Nigerian Migrant Helping Refugees in Croatia

Total Croatia News

International media interest for a story written by two high school students from Zagreb.

The well-known German daily Frankfurter Allgemeine Zeitung (FAZ) has published an article written by two high school students from Zagreb, Valentina Jozić and Erna Jugović, in the section “Jugend schreibt” (“Youth writes”). The article titled “A Prince in Flight” deals with the fate of an asylum-seeker from Nigeria Prince Wale Soniyiki, who now lives in Croatia and helps other refugees, reports on 13 July 2017.

Jozić and Jugović write that Soniyiki was born in 1985 in the central Nigerian town of Jos City, located between the Muslim north and the Christian south of the country. Soniyiki is actually a real Nigerian prince with the official title “Onipara of Ipara”, meaning “The Ruler of the People of the Ipara”, but the life has taken him far away from the local throne.

In that part of Nigeria there is great poverty and, as Prince Wale Soniyiki said, it takes around 150 euros per month to survive, which is the amount most people cannot afford. “In Europe, this is the price of a pair of a famous brand of shoes,” says Soniyiki in the article, adding that during election campaigns the hungry people receive eggs and bread in order to vote for certain politicians.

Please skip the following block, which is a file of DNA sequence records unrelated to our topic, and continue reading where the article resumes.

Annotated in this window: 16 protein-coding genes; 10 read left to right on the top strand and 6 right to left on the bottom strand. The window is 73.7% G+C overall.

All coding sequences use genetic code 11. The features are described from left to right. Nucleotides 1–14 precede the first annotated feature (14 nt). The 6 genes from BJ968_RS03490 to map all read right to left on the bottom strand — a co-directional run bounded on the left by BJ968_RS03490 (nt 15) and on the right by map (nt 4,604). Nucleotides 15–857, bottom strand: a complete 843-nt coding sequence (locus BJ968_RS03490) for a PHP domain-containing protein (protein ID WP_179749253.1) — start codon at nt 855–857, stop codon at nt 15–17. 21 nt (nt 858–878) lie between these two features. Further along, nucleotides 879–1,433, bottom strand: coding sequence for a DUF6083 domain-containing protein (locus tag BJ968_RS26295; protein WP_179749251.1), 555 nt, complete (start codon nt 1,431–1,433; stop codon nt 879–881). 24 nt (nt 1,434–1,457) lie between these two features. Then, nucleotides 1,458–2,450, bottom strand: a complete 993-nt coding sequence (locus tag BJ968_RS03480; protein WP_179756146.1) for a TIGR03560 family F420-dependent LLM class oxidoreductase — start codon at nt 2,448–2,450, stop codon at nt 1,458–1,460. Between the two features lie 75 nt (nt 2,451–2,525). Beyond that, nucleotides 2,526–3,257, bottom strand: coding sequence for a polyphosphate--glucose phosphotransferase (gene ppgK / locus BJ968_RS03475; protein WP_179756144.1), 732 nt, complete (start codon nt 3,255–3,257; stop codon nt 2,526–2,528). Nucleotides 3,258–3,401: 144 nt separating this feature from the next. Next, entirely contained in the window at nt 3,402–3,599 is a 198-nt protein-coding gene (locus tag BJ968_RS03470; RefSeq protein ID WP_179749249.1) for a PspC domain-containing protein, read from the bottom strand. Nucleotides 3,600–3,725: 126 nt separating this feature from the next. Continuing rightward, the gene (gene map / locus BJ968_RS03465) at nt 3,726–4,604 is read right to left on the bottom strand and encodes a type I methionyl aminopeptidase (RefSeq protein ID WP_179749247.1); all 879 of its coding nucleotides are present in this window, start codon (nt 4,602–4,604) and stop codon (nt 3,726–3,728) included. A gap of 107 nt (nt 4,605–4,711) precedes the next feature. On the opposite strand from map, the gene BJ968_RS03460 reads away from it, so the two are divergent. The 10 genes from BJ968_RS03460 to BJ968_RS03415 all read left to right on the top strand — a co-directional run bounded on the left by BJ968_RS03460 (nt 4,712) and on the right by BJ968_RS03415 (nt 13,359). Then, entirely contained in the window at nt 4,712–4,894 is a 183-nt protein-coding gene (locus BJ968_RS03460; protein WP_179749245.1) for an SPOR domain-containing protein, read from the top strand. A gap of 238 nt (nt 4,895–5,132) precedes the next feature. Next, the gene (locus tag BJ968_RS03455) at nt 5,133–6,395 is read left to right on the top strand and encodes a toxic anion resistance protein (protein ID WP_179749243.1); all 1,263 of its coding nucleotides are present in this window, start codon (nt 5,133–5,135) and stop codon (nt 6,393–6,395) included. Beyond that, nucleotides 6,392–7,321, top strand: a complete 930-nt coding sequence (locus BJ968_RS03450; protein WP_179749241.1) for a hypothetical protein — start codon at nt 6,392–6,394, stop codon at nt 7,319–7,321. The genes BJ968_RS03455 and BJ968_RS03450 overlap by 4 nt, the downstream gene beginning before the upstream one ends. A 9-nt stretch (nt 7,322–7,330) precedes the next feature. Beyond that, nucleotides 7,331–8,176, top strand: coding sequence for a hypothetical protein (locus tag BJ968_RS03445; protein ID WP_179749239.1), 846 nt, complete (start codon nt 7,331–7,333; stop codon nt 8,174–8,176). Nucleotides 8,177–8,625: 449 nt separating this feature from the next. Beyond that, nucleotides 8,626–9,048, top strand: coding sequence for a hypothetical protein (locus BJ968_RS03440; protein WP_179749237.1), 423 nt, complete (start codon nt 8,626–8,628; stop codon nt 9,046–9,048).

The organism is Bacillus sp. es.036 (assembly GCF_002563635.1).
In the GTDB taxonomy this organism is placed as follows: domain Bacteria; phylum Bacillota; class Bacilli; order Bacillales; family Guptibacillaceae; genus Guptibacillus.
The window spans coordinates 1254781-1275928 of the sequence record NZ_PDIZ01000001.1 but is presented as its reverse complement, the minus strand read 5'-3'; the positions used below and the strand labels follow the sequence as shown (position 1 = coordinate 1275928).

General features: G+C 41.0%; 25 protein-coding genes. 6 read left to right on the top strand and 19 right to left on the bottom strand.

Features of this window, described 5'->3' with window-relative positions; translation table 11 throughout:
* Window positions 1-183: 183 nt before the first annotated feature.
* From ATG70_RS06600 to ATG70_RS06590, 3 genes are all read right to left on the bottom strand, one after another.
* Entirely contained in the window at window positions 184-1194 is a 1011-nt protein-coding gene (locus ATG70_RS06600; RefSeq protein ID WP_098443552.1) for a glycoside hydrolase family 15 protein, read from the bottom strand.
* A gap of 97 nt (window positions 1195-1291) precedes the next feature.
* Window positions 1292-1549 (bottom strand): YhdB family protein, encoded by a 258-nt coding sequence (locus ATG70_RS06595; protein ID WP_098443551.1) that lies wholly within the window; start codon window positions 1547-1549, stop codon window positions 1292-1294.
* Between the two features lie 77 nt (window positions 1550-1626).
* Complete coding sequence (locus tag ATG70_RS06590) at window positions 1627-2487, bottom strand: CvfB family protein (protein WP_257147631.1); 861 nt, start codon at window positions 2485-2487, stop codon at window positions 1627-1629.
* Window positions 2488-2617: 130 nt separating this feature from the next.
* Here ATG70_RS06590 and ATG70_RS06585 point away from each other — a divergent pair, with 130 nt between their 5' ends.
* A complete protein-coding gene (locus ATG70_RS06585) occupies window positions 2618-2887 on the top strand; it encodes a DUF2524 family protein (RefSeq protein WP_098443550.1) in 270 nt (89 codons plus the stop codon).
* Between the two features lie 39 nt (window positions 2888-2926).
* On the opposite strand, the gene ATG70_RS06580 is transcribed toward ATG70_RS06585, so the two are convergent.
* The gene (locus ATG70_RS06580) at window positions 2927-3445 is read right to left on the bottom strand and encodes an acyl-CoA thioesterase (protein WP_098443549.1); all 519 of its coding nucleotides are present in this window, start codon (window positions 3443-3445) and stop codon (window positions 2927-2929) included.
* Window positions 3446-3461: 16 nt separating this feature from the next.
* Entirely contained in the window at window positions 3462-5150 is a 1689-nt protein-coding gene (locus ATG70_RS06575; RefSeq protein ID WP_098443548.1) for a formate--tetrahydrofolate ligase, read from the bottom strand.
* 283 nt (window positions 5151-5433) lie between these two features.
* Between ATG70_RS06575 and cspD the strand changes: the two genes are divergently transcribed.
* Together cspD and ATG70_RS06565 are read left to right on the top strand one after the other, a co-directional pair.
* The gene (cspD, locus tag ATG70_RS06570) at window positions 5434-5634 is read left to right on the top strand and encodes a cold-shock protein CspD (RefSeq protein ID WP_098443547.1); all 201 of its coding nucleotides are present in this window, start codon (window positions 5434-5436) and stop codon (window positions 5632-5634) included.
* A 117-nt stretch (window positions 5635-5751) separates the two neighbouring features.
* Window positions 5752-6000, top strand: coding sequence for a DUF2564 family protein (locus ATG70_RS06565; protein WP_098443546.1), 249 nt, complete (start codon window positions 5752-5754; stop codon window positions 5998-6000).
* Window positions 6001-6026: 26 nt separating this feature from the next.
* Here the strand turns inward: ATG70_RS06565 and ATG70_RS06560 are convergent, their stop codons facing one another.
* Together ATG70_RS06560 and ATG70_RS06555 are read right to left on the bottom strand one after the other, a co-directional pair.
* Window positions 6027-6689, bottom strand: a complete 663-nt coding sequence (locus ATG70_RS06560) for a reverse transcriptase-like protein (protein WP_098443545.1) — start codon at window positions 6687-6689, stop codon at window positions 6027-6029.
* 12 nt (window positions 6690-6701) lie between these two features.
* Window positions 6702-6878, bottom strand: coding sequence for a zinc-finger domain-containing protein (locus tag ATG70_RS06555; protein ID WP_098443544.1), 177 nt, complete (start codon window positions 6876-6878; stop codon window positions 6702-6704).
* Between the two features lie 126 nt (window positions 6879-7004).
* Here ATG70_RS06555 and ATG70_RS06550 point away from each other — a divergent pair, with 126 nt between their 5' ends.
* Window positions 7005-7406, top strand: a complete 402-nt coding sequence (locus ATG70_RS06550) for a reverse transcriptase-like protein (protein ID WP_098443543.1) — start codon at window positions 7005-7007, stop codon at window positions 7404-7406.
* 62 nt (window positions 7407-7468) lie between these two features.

The Nigerian prince ended up as an asylum-seeker in Croatia after an attack of the Islamic terrorist group Boko Haram in 2011 on the town of Kuru, where he then lived. During this assault, he saw two of his brothers being killed by terrorists, and he barely saved himself by jumping in a nearby muddy ditch. After the withdrawal of Boko Haram, the Nigerian town was attacked by the state security services, which began killing survivors with the explanation that they were actually terrorists. Soniyiki was beaten to the brink of death and, with the help of Christian priests, he decided to escape from Nigeria.

He crossed the Sahara, reached the town of Benghazi in Libya, and was supposed to be smuggled to Italy. But, he found himself on an island near Split and then came to the Dalmatian capital, where a taxi driver asked for a thousand euros to drive him to Italy. Soniyiki had just 600 euros, which he gave to the taxi driver, but he brought him to about 50 kilometres from Zagreb and fled, telling him that they had supposedly arrived in Italy.

He was then found by the Croatian police, which helped him and was very welcoming towards him, said Soniyiki. He also mentioned that he stayed for a while in Kutina, at a well-known asylum centre in Croatia and that his asylum application was granted after seven months.

The article also notes that Soniyiki has been employed by General Ante Gotovina at his fish farm at Biograd and that he has found his place in the Croatian society, even learning to speak a Dalmatian dialect.

Today, 32-year-old Prince Wale Soniyiki is helping other asylum seekers and refugees to integrate into Croatian society and says that he considers Croatia his “second homeland,”.


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